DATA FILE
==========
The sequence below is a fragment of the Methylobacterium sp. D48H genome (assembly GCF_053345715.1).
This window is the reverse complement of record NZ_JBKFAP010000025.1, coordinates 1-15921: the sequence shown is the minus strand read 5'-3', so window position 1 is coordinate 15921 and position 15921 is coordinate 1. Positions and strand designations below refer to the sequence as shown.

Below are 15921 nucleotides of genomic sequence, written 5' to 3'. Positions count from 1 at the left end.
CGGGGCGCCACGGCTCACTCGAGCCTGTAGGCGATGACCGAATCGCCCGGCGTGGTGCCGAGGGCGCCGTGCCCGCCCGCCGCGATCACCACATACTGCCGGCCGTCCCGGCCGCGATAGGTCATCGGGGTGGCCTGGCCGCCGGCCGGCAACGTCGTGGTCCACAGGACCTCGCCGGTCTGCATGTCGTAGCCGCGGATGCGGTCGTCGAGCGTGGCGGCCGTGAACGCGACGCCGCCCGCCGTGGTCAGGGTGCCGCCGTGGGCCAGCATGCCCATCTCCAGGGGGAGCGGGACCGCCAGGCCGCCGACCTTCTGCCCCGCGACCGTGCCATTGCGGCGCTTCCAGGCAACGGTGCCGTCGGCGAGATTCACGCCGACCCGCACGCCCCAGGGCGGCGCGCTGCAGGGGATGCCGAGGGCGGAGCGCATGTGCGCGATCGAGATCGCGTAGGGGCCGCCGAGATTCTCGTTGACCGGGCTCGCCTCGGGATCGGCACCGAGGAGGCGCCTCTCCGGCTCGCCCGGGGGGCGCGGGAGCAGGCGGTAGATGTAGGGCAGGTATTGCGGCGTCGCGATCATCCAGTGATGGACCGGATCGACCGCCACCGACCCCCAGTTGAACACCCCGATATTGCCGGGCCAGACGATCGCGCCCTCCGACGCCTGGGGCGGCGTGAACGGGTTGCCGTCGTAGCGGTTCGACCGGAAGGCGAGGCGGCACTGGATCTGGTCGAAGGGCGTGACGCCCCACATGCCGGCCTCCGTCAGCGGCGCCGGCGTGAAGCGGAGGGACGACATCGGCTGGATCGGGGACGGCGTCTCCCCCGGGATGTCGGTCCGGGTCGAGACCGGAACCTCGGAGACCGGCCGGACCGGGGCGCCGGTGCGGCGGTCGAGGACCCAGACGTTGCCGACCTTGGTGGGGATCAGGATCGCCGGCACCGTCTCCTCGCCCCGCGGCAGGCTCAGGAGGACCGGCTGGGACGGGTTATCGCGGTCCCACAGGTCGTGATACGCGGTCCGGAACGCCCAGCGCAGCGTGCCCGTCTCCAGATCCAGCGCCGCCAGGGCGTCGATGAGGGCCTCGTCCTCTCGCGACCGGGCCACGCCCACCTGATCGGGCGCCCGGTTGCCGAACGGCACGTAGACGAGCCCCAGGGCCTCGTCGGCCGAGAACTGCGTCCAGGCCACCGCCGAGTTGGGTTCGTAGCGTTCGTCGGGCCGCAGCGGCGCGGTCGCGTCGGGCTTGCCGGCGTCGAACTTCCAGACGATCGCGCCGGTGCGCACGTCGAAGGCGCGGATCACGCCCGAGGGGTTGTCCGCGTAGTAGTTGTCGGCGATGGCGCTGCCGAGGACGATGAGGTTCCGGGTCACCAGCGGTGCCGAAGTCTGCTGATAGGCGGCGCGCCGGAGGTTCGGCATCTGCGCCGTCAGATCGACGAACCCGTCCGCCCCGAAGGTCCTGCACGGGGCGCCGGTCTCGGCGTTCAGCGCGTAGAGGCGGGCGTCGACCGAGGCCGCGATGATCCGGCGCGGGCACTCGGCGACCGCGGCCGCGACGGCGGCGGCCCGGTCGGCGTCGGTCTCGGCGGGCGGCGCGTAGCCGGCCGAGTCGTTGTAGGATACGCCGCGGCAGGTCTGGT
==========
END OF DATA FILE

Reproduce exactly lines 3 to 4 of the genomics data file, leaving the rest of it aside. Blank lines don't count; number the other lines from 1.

Below are 15921 nucleotides of genomic sequence, written 5' to 3'. Positions count from 1 at the left end.
CGGGGCGCCACGGCTCACTCGAGCCTGTAGGCGATGACCGAATCGCCCGGCGTGGTGCCGAGGGCGCCGTGCCCGCCCGCCGCGATCACCACATACTGCCGGCCGTCCCGGCCGCGATAGGTCATCGGGGTGGCCTGGCCGCCGGCCGGCAACGTCGTGGTCCACAGGACCTCGCCGGTCTGCATGTCGTAGCCGCGGATGCGGTCGTCGAGCGTGGCGGCCGTGAACGCGACGCCGCCCGCCGTGGTCAGGGTGCCGCCGTGGGCCAGCATGCCCATCTCCAGGGGGAGCGGGACCGCCAGGCCGCCGACCTTCTGCCCCGCGACCGTGCCATTGCGGCGCTTCCAGGCAACGGTGCCGTCGGCGAGATTCACGCCGACCCGCACGCCCCAGGGCGGCGCGCTGCAGGGGATGCCGAGGGCGGAGCGCATGTGCGCGATCGAGATCGCGTAGGGGCCGCCGAGATTCTCGTTGACCGGGCTCGCCTCGGGATCGGCACCGAGGAGGCGCCTCTCCGGCTCGCCCGGGGGGCGCGGGAGCAGGCGGTAGATGTAGGGCAGGTATTGCGGCGTCGCGATCATCCAGTGATGGACCGGATCGACCGCCACCGACCCCCAGTTGAACACCCCGATATTGCCGGGCCAGACGATCGCGCCCTCCGACGCCTGGGGCGGCGTGAACGGGTTGCCGTCGTAGCGGTTCGACCGGAAGGCGAGGCGGCACTGGATCTGGTCGAAGGGCGTGACGCCCCACATGCCGGCCTCCGTCAGCGGCGCCGGCGTGAAGCGGAGGGACGACATCGGCTGGATCGGGGACGGCGTCTCCCCCGGGATGTCGGTCCGGGTCGAGACCGGAACCTCGGAGACCGGCCGGACCGGGGCGCCGGTGCGGCGGTCGAGGACCCAGACGTTGCCGACCTTGGTGGGGATCAGGATCGCCGGCACCGTCTCCTCGCCCCGCGGCAGGCTCAGGAGGACCGGCTGGGACGGGTTATCGCGGTCCCACAGGTCGTGATACGCGGTCCGGAACGCCCAGCGCAGCGTGCCCGTCTCCAGATCCAGCGCCGCCAGGGCGTCGATGAGGGCCTCGTCCTCTCGCGACCGGGCCACGCCCACCTGATCGGGCGCCCGGTTGCCGAACGGCACGTAGACGAGCCCCAGGGCCTCGTCGGCCGAGAACTGCGTCCAGGCCACCGCCGAGTTGGGTTCGTAGCGTTCGTCGGGCCGCAGCGGCGCGGTCGCGTCGGGCTTGCCGGCGTCGAACTTCCAGACGATCGCGCCGGTGCGCACGTCGAAGGCGCGGATCACGCCCGAGGGGTTGTCCGCGTAGTAGTTGTCGGCGATGGCGCTGCCGAGGACGATGAGGTTCCGGGTCACCAGCGGTGCCGAAGTCTGCTGATAGGCGGCGCGCCGGAGGTTCGGCATCTGCGCCGTCAGATCGACGAACCCGTCCGCCCCGAAGGTCCTGCACGGGGCGCCGGTCTCGGCGTTCAGCGCGTAGAGGCGGGCGTCGACCGAGGCCGCGATGATCCGGCGCGGGCACTCGGCGACCGCGGCCGCGACGGCGGCGGCCCGGTCGGCGTCGGTCTCGGCGGGCGGCGCGTAGCCGGCCGAGTCGTTGTAGGATACGCCGCGGCAGGTCTGGT